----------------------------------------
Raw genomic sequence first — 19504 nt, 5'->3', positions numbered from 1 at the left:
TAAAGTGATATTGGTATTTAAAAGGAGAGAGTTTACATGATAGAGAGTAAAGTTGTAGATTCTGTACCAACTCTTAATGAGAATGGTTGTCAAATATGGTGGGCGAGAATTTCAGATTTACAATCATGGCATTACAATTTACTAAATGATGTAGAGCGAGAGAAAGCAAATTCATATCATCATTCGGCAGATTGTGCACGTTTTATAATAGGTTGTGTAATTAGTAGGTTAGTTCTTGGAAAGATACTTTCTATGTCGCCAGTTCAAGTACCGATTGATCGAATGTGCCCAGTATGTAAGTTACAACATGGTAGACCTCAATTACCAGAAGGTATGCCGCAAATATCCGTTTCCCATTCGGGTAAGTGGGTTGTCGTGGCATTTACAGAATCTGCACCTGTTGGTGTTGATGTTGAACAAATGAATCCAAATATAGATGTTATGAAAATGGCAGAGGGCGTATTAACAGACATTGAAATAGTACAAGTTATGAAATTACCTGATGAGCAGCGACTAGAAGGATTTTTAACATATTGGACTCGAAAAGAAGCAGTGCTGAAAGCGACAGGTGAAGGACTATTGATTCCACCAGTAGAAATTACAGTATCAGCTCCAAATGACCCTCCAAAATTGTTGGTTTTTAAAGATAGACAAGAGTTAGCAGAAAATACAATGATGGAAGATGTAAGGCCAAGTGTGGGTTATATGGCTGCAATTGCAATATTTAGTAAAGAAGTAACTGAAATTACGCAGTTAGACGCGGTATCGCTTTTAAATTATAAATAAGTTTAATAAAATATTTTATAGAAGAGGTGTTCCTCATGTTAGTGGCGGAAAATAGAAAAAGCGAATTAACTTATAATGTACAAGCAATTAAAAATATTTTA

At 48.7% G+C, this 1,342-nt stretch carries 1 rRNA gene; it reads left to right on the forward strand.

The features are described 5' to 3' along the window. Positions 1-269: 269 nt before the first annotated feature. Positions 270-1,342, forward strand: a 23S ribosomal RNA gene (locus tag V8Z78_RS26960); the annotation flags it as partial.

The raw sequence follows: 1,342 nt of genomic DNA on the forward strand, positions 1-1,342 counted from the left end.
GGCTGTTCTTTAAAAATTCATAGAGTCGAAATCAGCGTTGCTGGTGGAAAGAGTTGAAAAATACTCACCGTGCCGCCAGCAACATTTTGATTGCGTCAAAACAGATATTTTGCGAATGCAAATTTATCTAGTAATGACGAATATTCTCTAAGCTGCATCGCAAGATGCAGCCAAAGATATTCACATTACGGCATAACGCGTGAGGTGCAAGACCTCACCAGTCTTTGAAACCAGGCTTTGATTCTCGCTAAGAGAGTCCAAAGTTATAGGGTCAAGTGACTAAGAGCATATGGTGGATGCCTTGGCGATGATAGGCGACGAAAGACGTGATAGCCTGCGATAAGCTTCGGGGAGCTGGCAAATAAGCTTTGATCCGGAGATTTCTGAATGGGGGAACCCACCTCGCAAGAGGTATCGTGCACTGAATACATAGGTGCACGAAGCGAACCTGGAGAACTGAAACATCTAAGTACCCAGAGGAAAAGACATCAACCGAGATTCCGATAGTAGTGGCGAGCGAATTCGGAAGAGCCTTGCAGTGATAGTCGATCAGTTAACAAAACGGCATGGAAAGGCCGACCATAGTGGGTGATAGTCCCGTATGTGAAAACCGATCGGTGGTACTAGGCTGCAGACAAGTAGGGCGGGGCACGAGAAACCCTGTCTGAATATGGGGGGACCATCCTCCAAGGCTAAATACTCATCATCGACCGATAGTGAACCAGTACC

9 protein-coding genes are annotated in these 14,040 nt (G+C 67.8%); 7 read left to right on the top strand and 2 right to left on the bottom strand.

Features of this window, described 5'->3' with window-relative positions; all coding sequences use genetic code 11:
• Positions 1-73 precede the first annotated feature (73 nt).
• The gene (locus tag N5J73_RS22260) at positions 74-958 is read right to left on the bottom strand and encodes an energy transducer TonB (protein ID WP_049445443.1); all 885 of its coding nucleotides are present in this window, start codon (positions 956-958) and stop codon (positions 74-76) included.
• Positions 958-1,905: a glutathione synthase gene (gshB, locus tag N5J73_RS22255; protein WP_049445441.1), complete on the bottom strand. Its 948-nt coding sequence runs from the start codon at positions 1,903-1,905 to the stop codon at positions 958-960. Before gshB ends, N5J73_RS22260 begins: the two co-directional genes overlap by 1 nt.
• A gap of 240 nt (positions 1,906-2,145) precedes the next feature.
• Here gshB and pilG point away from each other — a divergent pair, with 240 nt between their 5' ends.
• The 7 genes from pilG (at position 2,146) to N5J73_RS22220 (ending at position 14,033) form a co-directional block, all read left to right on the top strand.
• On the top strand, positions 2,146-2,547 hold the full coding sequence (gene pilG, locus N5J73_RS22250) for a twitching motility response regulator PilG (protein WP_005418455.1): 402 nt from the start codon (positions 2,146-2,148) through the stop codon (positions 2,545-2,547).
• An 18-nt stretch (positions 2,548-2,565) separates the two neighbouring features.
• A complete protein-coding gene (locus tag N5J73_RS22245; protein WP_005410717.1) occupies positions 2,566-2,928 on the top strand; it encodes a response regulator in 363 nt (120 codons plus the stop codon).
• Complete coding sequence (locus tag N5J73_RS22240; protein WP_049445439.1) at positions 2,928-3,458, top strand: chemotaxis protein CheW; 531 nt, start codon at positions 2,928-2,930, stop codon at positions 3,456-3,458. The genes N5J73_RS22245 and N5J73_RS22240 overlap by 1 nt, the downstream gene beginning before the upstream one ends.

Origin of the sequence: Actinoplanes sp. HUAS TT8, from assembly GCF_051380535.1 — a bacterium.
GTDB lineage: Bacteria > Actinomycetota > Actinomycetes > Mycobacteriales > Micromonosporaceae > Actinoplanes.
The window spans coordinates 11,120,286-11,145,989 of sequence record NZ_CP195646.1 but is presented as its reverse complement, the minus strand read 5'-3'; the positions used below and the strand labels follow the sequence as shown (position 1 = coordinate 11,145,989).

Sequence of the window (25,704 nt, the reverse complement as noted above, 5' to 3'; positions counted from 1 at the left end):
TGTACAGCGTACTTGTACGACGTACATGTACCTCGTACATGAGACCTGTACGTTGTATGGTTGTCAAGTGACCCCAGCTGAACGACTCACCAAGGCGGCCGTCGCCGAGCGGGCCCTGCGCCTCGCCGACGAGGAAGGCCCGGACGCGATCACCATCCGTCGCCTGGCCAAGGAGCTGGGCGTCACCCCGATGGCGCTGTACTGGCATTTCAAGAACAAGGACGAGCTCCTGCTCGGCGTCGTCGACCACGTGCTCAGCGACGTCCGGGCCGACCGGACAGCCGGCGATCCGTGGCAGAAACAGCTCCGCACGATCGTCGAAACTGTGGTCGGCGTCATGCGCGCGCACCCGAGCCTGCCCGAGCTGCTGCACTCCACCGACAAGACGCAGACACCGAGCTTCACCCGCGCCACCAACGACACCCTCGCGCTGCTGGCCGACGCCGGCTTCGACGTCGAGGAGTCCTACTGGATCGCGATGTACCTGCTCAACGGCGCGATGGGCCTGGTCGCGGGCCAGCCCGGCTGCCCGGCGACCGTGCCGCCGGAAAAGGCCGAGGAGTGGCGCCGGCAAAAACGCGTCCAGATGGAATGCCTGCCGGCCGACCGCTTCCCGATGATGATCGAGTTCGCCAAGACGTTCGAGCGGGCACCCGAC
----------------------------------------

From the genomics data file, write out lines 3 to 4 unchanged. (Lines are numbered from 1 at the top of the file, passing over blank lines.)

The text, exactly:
At 48.7% G+C, this 1,342-nt stretch carries 1 rRNA gene; it reads left to right on the forward strand.

The features are described 5' to 3' along the window. Positions 1-269: 269 nt before the first annotated feature. Positions 270-1,342, forward strand: a 23S ribosomal RNA gene (locus tag V8Z78_RS26960); the annotation flags it as partial.